Activision Blizzard today reported its financial results for the quarter ended March 30, showing results encouraging enough that the publisher bumped up its full-year forecast in terms of sales and earnings per share.
On a GAAP basis, the publisher reported revenues up 15 percent to $1.278 billion, with net income up 34 percent to $394 million. Those numbers were headed the opposite direction on a non-GAAP basis, with net revenues down 9 percent to $703 million and net income down 18 percent to $116 million. As has become customary, both sets of results beat the company's historically conservative forecasts.
"In the last 12 months, we had over 150 million active users around the world who played our games for more than 12 billion hours and spectators who watched over a billion hours of linear programming based on our games," CEO Robert Kotick said. "In the past year, Activision Blizzard's communities grew by more than 25 percent. This deepening level of engagement with a widening base of players across our franchises is what drove another successful quarter."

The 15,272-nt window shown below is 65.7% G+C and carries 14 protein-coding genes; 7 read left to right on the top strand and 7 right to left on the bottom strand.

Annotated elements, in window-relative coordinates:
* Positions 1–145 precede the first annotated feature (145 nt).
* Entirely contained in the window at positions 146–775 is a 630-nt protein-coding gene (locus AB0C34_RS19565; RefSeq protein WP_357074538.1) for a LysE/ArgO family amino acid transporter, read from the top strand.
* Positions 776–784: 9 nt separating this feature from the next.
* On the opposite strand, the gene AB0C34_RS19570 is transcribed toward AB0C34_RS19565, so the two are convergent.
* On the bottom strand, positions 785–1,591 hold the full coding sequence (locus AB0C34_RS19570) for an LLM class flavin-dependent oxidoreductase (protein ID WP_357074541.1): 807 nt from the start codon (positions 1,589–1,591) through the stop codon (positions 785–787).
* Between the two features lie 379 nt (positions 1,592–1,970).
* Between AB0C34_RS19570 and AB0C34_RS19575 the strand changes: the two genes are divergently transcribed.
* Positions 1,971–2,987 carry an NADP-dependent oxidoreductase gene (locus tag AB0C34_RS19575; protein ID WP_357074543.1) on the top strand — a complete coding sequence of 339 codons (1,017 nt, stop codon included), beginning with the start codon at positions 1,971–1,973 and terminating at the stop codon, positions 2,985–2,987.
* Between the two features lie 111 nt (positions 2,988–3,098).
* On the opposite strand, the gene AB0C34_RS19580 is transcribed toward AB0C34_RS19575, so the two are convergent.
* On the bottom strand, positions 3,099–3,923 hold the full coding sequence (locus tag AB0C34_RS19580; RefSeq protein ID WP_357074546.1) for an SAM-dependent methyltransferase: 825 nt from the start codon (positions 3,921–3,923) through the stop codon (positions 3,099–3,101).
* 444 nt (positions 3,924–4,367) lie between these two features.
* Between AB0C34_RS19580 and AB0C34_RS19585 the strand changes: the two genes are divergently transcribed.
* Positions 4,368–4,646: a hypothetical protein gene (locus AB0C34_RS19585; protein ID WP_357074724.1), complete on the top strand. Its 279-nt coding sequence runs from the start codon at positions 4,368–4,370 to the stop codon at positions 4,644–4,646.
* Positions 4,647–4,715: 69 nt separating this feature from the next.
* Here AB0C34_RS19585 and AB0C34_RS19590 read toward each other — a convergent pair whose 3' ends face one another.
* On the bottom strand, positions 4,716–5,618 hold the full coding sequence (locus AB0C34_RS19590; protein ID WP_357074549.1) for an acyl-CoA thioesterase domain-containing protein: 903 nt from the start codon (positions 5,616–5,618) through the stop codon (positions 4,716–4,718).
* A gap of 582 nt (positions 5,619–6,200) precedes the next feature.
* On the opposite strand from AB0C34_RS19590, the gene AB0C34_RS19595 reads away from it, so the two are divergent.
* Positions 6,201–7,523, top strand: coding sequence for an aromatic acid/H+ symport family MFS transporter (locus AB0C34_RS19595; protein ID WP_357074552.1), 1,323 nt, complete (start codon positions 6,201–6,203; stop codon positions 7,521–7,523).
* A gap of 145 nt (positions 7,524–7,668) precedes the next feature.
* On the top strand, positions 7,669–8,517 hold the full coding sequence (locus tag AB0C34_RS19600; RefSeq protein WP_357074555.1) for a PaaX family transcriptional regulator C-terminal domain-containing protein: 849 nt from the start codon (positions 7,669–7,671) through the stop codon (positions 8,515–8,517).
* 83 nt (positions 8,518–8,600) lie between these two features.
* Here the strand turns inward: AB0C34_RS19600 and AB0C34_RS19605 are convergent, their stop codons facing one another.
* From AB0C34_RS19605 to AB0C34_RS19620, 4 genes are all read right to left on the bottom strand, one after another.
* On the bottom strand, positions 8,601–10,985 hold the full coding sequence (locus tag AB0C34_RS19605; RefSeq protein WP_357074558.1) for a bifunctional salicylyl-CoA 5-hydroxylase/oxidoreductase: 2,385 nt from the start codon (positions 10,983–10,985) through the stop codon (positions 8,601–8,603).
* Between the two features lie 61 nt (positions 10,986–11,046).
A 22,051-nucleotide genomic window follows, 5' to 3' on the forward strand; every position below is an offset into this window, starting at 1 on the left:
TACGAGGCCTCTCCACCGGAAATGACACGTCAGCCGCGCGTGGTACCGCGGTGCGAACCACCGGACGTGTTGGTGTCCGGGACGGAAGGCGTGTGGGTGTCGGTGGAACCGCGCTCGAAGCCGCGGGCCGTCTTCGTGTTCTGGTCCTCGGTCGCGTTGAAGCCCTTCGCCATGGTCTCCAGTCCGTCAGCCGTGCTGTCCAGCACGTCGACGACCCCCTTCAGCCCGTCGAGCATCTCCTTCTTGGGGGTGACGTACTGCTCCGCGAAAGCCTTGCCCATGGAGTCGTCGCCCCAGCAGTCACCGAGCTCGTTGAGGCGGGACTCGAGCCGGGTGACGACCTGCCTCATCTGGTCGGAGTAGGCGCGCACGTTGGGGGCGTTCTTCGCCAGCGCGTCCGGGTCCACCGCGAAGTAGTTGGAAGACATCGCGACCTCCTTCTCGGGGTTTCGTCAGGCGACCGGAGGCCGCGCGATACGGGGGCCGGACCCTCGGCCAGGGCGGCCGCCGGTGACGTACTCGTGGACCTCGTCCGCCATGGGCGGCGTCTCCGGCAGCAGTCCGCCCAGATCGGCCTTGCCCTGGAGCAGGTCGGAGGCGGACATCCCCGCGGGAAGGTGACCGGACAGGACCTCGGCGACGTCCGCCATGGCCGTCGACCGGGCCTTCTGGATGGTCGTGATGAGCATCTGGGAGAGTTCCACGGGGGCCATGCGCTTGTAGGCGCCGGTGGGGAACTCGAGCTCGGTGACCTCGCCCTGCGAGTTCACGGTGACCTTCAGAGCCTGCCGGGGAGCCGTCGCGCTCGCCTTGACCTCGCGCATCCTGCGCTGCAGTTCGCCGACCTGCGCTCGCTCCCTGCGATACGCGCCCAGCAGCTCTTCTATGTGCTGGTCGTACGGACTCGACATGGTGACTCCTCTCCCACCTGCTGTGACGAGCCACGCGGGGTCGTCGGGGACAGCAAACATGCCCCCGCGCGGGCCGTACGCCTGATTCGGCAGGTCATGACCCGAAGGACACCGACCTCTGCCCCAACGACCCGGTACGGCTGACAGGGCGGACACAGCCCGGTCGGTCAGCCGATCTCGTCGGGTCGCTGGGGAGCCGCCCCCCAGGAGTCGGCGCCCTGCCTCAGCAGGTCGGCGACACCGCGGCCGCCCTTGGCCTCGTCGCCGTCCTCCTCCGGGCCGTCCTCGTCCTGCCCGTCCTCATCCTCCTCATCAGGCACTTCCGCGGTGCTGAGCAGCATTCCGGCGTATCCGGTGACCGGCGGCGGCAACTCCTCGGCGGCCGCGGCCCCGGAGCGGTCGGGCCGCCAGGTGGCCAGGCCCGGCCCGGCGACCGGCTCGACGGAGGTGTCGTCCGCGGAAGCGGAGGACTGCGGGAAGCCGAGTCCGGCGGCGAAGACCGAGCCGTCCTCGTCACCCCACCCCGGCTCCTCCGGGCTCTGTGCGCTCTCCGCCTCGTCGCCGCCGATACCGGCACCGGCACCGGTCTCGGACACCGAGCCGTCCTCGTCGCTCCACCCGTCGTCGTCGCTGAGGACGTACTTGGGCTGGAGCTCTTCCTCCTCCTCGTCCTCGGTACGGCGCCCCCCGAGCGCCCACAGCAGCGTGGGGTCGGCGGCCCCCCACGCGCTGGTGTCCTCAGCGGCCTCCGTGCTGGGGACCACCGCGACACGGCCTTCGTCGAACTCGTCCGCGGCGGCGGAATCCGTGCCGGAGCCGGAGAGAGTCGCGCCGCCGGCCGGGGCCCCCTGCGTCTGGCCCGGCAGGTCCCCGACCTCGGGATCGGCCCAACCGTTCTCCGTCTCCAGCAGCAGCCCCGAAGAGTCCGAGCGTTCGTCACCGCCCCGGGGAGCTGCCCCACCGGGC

The publisher underscored the performance of two of last year's biggest releases, Destiny and Hearthstone. Rather than discuss each title's success on its own, the publisher noted that the for-pay shooter and the free-to-play card game have combined for more than 50 million registered players and almost $1 billion in non-GAAP revenues. (Yesterday the official Hearthstone Twitter account announced the game had 30 million registered players, presumably leaving Destiny with about 20 million users.)
The first quarter also spelled an end to the customary post-expansion pack bump in subscriber numbers for World of Warcraft. November's Warlords of Draenor add-on pushed Blizzard's MMORPG from 7.4 million players to 10 million in a single quarter, but as of March 30, that number was back down to 7.1 million.
For the current year, Activision Blizzard bumped its non-GAAP outlook from $4.40 billion to almost $4.43 billion, with earnings per share now expected to be $1.20 instead of $1.15. Both of those would represent year-over-year declines for the company, which posted $4.81 billion in non-GAAP sales and $1.42 in earnings per share last year.
The current quarter is expected to be down sales-wise, but slightly more profitable. The company is forecasting non-GAAP revenues of $650 million (down year-over-year from $658 million) and earnings per share of $.07 for the second quarter, slightly above the $.06 it posted last year.